Coronavirus Vaccine, And Hope, Arrive At Kentucky Hospitals
Dr. Valerie Briones-Pryor lost her 27th patient to COVID-19 on Monday morning. Before noon, she was among the first five patients in Kentucky to receive the coronavirus vaccine.
Over the next three days, 11 regional hospitals across the state will receive more than 12,000 doses of the vaccine to administer to health care workers like Briones-Pryor, who has worked in a COVID-19 wing at Jewish Hospital since March 17th.
“The vaccine I took today was for her family, and the other 26 [patients] I have lost,” Briones-Pryor said.
More than 2,000 Kentuckians have lost their lives to COVID-19 since the first case was confirmed in the state on March 6th. The pandemic continues to grip the state with 119 of 120 counties reporting uncontrolled spread of the virus.
But with the arrival of the first vaccines, for the first time in a long time, Briones-Pryor said she and her colleagues feel hope.
Another 25,000 doses are headed to CVS and Walgreens, which have a federal contract to vaccinate workers and residents in the state’s long-term care facilities. Long-term care residents make up almost two-thirds of COVID-19 deaths and need a higher amount of resources when they are hospitalized.
Beshear said he expects the federal approval of the Moderna vaccine in the coming days. Following its approval, Beshear said Kentucky may receive as many as 150,000 doses of that vaccine by the end of the month.
The first 38,000 doses of the Pfizer vaccine arrived in Louisville on Sunday through UPS Worldport.
UPS Driver Byron Bishop delivered the first case of vaccines to the University of Louisville Hospital on Monday morning as part of his typical route. He said it’s the most important package he’s ever delivered.
“I mean it hasn’t hit me yet to be honest with you,” he said. “It’s humbling being part of this vaccine process, it’s going to save a lot of lives."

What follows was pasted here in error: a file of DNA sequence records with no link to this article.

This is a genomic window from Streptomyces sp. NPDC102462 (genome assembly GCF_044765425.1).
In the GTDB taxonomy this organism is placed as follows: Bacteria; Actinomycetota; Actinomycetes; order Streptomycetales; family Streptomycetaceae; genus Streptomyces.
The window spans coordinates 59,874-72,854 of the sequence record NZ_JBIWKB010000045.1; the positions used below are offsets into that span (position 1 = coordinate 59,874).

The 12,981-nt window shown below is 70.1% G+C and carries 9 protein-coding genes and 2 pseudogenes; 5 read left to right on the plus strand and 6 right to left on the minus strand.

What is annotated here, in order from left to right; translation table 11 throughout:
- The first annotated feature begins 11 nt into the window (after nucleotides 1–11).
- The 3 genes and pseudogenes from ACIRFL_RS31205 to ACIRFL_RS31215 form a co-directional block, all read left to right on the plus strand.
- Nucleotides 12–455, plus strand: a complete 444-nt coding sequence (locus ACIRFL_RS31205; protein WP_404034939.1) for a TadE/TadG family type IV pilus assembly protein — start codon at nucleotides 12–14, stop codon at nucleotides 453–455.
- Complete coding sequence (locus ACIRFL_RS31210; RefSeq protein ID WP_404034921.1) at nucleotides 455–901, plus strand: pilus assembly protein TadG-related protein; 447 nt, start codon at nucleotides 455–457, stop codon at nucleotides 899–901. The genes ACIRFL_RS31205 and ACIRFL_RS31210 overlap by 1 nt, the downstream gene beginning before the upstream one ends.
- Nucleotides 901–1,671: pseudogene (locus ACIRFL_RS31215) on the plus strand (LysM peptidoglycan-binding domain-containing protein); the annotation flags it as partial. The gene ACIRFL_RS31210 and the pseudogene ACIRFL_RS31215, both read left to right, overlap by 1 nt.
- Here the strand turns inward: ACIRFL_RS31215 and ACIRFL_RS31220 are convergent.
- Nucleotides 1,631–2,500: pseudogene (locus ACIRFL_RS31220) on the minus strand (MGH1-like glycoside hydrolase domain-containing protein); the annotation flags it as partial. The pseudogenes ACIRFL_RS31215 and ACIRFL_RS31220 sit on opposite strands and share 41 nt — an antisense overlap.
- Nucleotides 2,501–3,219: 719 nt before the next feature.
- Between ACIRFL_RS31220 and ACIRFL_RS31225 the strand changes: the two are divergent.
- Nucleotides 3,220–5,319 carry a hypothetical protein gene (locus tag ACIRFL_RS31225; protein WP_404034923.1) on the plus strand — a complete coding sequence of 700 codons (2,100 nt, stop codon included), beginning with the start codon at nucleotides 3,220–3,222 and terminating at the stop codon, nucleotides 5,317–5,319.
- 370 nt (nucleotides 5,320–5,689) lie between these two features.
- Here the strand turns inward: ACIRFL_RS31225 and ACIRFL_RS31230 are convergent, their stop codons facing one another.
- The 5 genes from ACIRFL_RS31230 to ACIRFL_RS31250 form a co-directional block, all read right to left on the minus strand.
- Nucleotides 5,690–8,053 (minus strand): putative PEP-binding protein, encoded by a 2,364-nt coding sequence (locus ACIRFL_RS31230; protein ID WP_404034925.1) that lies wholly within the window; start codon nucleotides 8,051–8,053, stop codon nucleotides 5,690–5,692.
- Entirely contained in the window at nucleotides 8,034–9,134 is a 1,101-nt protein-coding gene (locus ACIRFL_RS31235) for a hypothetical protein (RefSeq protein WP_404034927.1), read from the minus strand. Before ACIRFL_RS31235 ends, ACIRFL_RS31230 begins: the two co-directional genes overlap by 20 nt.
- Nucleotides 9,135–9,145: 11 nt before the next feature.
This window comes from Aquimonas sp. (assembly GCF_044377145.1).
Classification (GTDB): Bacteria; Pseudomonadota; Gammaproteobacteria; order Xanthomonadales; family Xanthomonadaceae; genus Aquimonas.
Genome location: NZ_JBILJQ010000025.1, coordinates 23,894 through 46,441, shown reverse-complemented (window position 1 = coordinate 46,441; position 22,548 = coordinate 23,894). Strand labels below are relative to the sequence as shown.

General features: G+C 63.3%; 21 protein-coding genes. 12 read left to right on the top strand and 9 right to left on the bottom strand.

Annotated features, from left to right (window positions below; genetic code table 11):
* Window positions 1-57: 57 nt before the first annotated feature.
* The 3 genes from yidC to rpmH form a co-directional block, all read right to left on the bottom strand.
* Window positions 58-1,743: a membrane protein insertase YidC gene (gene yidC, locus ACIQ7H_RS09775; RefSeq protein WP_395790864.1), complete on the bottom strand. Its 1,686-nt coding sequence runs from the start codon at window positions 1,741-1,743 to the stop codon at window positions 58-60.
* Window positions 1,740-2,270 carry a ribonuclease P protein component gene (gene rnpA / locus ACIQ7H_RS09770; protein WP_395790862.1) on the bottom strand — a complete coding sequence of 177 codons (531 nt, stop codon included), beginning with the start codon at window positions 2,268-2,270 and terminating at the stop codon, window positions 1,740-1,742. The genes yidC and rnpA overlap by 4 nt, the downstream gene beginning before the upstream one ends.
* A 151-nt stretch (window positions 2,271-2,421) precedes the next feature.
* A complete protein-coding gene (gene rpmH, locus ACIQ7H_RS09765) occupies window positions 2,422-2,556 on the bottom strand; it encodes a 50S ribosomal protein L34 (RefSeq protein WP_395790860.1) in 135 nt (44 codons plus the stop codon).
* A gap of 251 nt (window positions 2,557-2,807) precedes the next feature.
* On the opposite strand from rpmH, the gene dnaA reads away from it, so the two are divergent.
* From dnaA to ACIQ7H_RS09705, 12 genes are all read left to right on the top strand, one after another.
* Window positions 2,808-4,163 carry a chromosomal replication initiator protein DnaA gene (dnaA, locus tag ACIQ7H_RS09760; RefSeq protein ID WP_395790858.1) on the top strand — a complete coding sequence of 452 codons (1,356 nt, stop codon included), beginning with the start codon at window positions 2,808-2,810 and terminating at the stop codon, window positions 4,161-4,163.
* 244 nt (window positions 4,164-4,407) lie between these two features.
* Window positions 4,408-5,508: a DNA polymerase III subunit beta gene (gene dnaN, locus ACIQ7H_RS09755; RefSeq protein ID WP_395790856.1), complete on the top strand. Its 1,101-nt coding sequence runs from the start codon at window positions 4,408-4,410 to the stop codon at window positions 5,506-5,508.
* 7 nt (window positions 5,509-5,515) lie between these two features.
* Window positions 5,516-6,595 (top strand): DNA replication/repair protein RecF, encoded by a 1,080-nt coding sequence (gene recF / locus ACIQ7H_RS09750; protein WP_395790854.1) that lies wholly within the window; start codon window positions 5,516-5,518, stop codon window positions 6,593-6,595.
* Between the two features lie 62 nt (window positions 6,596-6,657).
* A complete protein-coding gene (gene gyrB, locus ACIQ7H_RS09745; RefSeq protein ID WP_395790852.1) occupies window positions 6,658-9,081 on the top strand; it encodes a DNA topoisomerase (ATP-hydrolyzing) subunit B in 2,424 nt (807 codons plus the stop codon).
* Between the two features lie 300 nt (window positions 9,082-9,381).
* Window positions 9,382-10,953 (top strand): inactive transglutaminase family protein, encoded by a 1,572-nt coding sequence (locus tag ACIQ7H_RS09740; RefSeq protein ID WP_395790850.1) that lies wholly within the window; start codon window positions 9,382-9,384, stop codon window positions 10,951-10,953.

Gov. Andy Beshear, the media and University of Louisville Hospital staff were there to watch as Bishop unloaded the first shipment off the truck inside the loading bay of University of Louisville Hospital.
“Today we can see victory. We can see the defeat of the coronavirus and the end of this pandemic,” Beshear said. “This is a historic achievement that promises to save lives in this fight, restore our economy, get our kids back to school and let our kids hug their grandparents once again.”
Chief Medical Officer Dr. Jason Smith, Briones-Pryor and three other health care workers were the first to receive the vaccinations. Smith volunteered to be the first in the state so he could prove the vaccine is both safe and effective, and to set an example for others, he said.
“We are just five people, but we represent the health care workers here in the state and across the nation who’ve really been working tirelessly to provide the best care possible,” Smith said.
LaShawn Scott, who works in infection control at the hospital, was the first Black woman in the state to receive the vaccination. Scott said she jumped at the chance to demonstrate that the vaccine is safe, particularly for the Black community, which faces higher risks from the virus and has historically expressed distrust in U.S. health care because of abuses like the Tuskegee Experiment.
“Especially with the African-American community and vaccinations. It’s important to understand that it’s safe to get,” Scott said.
The governor said he would likely receive the vaccine next week following a second shipment, when there is enough supply for frontline workers and long-term care residents.
But even with vaccinations underway, Beshear warned Kentuckians to remain vigilant in following health care guidelines.
“Every death between now and when everyone has an opportunity to be vaccinated, is one we can avoid,” he said.